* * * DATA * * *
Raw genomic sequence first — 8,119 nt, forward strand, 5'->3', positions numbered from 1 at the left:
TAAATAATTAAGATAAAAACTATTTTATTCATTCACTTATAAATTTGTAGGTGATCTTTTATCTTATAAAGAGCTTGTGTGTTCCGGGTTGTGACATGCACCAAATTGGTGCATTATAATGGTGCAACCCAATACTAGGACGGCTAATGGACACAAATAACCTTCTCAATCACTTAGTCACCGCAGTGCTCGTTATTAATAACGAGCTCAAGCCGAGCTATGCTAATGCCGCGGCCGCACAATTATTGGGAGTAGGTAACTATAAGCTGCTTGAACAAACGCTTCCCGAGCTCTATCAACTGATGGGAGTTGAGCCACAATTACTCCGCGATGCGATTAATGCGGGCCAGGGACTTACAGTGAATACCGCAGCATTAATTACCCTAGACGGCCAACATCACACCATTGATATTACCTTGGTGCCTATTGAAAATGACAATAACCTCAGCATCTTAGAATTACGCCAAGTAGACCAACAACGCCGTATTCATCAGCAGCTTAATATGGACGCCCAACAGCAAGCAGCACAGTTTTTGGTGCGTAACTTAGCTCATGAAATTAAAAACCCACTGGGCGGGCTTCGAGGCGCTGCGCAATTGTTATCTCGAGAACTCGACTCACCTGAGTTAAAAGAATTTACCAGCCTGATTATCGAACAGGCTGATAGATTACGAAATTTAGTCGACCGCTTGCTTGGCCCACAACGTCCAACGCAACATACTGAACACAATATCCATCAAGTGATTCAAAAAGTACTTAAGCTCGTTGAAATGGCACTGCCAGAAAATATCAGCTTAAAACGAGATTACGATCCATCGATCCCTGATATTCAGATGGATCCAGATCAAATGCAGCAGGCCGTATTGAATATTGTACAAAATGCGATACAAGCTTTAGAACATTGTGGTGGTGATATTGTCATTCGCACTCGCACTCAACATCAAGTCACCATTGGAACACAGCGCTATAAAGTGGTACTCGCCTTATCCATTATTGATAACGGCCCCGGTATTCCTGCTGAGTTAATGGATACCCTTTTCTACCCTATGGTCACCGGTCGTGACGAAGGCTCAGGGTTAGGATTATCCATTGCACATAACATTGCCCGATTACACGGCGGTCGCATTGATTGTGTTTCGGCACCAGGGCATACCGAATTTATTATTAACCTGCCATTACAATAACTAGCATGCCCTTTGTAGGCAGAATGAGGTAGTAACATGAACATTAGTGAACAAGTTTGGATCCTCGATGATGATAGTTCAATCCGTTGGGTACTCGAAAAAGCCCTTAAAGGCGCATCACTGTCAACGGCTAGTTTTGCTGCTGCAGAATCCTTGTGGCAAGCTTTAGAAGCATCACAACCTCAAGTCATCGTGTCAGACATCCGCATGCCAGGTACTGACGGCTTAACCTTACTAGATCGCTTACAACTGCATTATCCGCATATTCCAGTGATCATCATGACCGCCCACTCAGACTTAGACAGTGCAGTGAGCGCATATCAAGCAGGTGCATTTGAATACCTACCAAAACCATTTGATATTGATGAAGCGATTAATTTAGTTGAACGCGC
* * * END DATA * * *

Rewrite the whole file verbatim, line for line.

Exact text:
Raw genomic sequence first — 8,119 nt, forward strand, 5'->3', positions numbered from 1 at the left:
TAAATAATTAAGATAAAAACTATTTTATTCATTCACTTATAAATTTGTAGGTGATCTTTTATCTTATAAAGAGCTTGTGTGTTCCGGGTTGTGACATGCACCAAATTGGTGCATTATAATGGTGCAACCCAATACTAGGACGGCTAATGGACACAAATAACCTTCTCAATCACTTAGTCACCGCAGTGCTCGTTATTAATAACGAGCTCAAGCCGAGCTATGCTAATGCCGCGGCCGCACAATTATTGGGAGTAGGTAACTATAAGCTGCTTGAACAAACGCTTCCCGAGCTCTATCAACTGATGGGAGTTGAGCCACAATTACTCCGCGATGCGATTAATGCGGGCCAGGGACTTACAGTGAATACCGCAGCATTAATTACCCTAGACGGCCAACATCACACCATTGATATTACCTTGGTGCCTATTGAAAATGACAATAACCTCAGCATCTTAGAATTACGCCAAGTAGACCAACAACGCCGTATTCATCAGCAGCTTAATATGGACGCCCAACAGCAAGCAGCACAGTTTTTGGTGCGTAACTTAGCTCATGAAATTAAAAACCCACTGGGCGGGCTTCGAGGCGCTGCGCAATTGTTATCTCGAGAACTCGACTCACCTGAGTTAAAAGAATTTACCAGCCTGATTATCGAACAGGCTGATAGATTACGAAATTTAGTCGACCGCTTGCTTGGCCCACAACGTCCAACGCAACATACTGAACACAATATCCATCAAGTGATTCAAAAAGTACTTAAGCTCGTTGAAATGGCACTGCCAGAAAATATCAGCTTAAAACGAGATTACGATCCATCGATCCCTGATATTCAGATGGATCCAGATCAAATGCAGCAGGCCGTATTGAATATTGTACAAAATGCGATACAAGCTTTAGAACATTGTGGTGGTGATATTGTCATTCGCACTCGCACTCAACATCAAGTCACCATTGGAACACAGCGCTATAAAGTGGTACTCGCCTTATCCATTATTGATAACGGCCCCGGTATTCCTGCTGAGTTAATGGATACCCTTTTCTACCCTATGGTCACCGGTCGTGACGAAGGCTCAGGGTTAGGATTATCCATTGCACATAACATTGCCCGATTACACGGCGGTCGCATTGATTGTGTTTCGGCACCAGGGCATACCGAATTTATTATTAACCTGCCATTACAATAACTAGCATGCCCTTTGTAGGCAGAATGAGGTAGTAACATGAACATTAGTGAACAAGTTTGGATCCTCGATGATGATAGTTCAATCCGTTGGGTACTCGAAAAAGCCCTTAAAGGCGCATCACTGTCAACGGCTAGTTTTGCTGCTGCAGAATCCTTGTGGCAAGCTTTAGAAGCATCACAACCTCAAGTCATCGTGTCAGACATCCGCATGCCAGGTACTGACGGCTTAACCTTACTAGATCGCTTACAACTGCATTATCCGCATATTCCAGTGATCATCATGACCGCCCACTCAGACTTAGACAGTGCAGTGAGCGCATATCAAGCAGGTGCATTTGAATACCTACCAAAACCATTTGATATTGATGAAGCGATTAATTTAGTTGAACGCGC